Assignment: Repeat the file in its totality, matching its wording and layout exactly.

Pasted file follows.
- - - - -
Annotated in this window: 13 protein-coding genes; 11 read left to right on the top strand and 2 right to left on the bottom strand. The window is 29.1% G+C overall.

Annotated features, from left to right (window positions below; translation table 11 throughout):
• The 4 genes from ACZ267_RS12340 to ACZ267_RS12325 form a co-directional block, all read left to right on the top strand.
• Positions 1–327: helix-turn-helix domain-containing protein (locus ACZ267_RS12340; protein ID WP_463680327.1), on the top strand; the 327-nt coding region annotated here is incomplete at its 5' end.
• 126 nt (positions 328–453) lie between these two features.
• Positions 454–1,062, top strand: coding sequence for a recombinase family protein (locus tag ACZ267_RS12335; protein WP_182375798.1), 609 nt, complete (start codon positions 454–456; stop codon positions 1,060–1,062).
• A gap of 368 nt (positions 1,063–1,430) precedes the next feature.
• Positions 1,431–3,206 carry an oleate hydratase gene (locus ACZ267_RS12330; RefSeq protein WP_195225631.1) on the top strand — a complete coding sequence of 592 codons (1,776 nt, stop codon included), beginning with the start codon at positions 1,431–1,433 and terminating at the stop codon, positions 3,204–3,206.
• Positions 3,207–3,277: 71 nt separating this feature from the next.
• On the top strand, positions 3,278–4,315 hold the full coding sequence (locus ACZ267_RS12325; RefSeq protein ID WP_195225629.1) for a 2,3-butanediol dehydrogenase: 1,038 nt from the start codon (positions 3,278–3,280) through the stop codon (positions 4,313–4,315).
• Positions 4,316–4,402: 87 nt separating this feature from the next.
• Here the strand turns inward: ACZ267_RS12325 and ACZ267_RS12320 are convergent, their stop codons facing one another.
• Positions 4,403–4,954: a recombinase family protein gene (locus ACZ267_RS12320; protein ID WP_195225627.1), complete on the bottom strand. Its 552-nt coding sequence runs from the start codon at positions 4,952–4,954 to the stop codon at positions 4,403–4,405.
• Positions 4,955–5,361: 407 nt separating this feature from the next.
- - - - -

Annotated in this window: 13 protein-coding genes; 11 read left to right on the top strand and 2 right to left on the bottom strand. The window is 29.1% G+C overall.

Annotated features, from left to right (window positions below; translation table 11 throughout):
• The 4 genes from ACZ267_RS12340 to ACZ267_RS12325 form a co-directional block, all read left to right on the top strand.
• Positions 1–327: helix-turn-helix domain-containing protein (locus ACZ267_RS12340; protein ID WP_463680327.1), on the top strand; the 327-nt coding region annotated here is incomplete at its 5' end.
• 126 nt (positions 328–453) lie between these two features.
• Positions 454–1,062, top strand: coding sequence for a recombinase family protein (locus tag ACZ267_RS12335; protein WP_182375798.1), 609 nt, complete (start codon positions 454–456; stop codon positions 1,060–1,062).
• A gap of 368 nt (positions 1,063–1,430) precedes the next feature.
• Positions 1,431–3,206 carry an oleate hydratase gene (locus ACZ267_RS12330; RefSeq protein WP_195225631.1) on the top strand — a complete coding sequence of 592 codons (1,776 nt, stop codon included), beginning with the start codon at positions 1,431–1,433 and terminating at the stop codon, positions 3,204–3,206.
• Positions 3,207–3,277: 71 nt separating this feature from the next.
• On the top strand, positions 3,278–4,315 hold the full coding sequence (locus ACZ267_RS12325; RefSeq protein ID WP_195225629.1) for a 2,3-butanediol dehydrogenase: 1,038 nt from the start codon (positions 3,278–3,280) through the stop codon (positions 4,313–4,315).
• Positions 4,316–4,402: 87 nt separating this feature from the next.
• Here the strand turns inward: ACZ267_RS12325 and ACZ267_RS12320 are convergent, their stop codons facing one another.
• Positions 4,403–4,954: a recombinase family protein gene (locus ACZ267_RS12320; protein ID WP_195225627.1), complete on the bottom strand. Its 552-nt coding sequence runs from the start codon at positions 4,952–4,954 to the stop codon at positions 4,403–4,405.
• Positions 4,955–5,361: 407 nt separating this feature from the next.